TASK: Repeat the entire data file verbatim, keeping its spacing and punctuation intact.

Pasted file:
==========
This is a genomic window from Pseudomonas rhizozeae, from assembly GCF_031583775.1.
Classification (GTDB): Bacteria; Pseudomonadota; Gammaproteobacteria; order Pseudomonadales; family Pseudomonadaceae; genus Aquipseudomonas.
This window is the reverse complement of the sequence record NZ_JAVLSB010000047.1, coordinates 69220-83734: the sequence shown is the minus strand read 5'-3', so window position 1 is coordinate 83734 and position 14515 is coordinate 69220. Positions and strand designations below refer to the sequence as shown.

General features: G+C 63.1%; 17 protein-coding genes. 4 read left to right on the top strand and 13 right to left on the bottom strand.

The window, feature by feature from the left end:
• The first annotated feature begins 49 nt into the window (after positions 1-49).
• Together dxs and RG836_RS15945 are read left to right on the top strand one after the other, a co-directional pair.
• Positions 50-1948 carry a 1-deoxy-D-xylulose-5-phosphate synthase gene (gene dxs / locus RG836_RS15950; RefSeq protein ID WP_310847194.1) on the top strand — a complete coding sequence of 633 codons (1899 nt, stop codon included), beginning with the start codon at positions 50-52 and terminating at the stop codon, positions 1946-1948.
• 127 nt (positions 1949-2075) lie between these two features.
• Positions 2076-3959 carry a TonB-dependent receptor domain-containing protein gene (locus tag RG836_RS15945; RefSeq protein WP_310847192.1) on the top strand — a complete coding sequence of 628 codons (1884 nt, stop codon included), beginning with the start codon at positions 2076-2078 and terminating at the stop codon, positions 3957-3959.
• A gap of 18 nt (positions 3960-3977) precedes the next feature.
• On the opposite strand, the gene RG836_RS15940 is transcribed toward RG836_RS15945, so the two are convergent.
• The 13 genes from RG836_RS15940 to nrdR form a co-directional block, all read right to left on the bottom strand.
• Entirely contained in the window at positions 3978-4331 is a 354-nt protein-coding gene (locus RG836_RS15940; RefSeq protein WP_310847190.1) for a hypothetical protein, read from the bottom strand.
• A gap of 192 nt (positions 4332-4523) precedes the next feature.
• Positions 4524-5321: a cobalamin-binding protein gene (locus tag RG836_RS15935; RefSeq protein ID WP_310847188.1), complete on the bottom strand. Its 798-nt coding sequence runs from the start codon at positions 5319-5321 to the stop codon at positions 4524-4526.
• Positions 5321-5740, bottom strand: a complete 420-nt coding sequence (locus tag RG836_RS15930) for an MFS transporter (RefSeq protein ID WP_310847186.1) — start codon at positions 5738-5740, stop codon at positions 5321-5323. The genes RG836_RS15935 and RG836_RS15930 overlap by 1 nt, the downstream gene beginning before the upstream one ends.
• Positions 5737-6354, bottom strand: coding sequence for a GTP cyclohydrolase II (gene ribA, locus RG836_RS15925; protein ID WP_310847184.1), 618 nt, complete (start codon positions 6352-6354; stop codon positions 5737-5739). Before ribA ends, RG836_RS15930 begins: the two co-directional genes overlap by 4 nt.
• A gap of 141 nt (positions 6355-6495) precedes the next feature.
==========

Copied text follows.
This is a genomic window from Pseudomonas rhizozeae, from assembly GCF_031583775.1.
Classification (GTDB): Bacteria; Pseudomonadota; Gammaproteobacteria; order Pseudomonadales; family Pseudomonadaceae; genus Aquipseudomonas.
This window is the reverse complement of the sequence record NZ_JAVLSB010000047.1, coordinates 69220-83734: the sequence shown is the minus strand read 5'-3', so window position 1 is coordinate 83734 and position 14515 is coordinate 69220. Positions and strand designations below refer to the sequence as shown.

General features: G+C 63.1%; 17 protein-coding genes. 4 read left to right on the top strand and 13 right to left on the bottom strand.

The window, feature by feature from the left end:
• The first annotated feature begins 49 nt into the window (after positions 1-49).
• Together dxs and RG836_RS15945 are read left to right on the top strand one after the other, a co-directional pair.
• Positions 50-1948 carry a 1-deoxy-D-xylulose-5-phosphate synthase gene (gene dxs / locus RG836_RS15950; RefSeq protein ID WP_310847194.1) on the top strand — a complete coding sequence of 633 codons (1899 nt, stop codon included), beginning with the start codon at positions 50-52 and terminating at the stop codon, positions 1946-1948.
• 127 nt (positions 1949-2075) lie between these two features.
• Positions 2076-3959 carry a TonB-dependent receptor domain-containing protein gene (locus tag RG836_RS15945; RefSeq protein WP_310847192.1) on the top strand — a complete coding sequence of 628 codons (1884 nt, stop codon included), beginning with the start codon at positions 2076-2078 and terminating at the stop codon, positions 3957-3959.
• A gap of 18 nt (positions 3960-3977) precedes the next feature.
• On the opposite strand, the gene RG836_RS15940 is transcribed toward RG836_RS15945, so the two are convergent.
• The 13 genes from RG836_RS15940 to nrdR form a co-directional block, all read right to left on the bottom strand.
• Entirely contained in the window at positions 3978-4331 is a 354-nt protein-coding gene (locus RG836_RS15940; RefSeq protein WP_310847190.1) for a hypothetical protein, read from the bottom strand.
• A gap of 192 nt (positions 4332-4523) precedes the next feature.
• Positions 4524-5321: a cobalamin-binding protein gene (locus tag RG836_RS15935; RefSeq protein ID WP_310847188.1), complete on the bottom strand. Its 798-nt coding sequence runs from the start codon at positions 5319-5321 to the stop codon at positions 4524-4526.
• Positions 5321-5740, bottom strand: a complete 420-nt coding sequence (locus tag RG836_RS15930) for an MFS transporter (RefSeq protein ID WP_310847186.1) — start codon at positions 5738-5740, stop codon at positions 5321-5323. The genes RG836_RS15935 and RG836_RS15930 overlap by 1 nt, the downstream gene beginning before the upstream one ends.
• Positions 5737-6354, bottom strand: coding sequence for a GTP cyclohydrolase II (gene ribA, locus RG836_RS15925; protein ID WP_310847184.1), 618 nt, complete (start codon positions 6352-6354; stop codon positions 5737-5739). Before ribA ends, RG836_RS15930 begins: the two co-directional genes overlap by 4 nt.
• A gap of 141 nt (positions 6355-6495) precedes the next feature.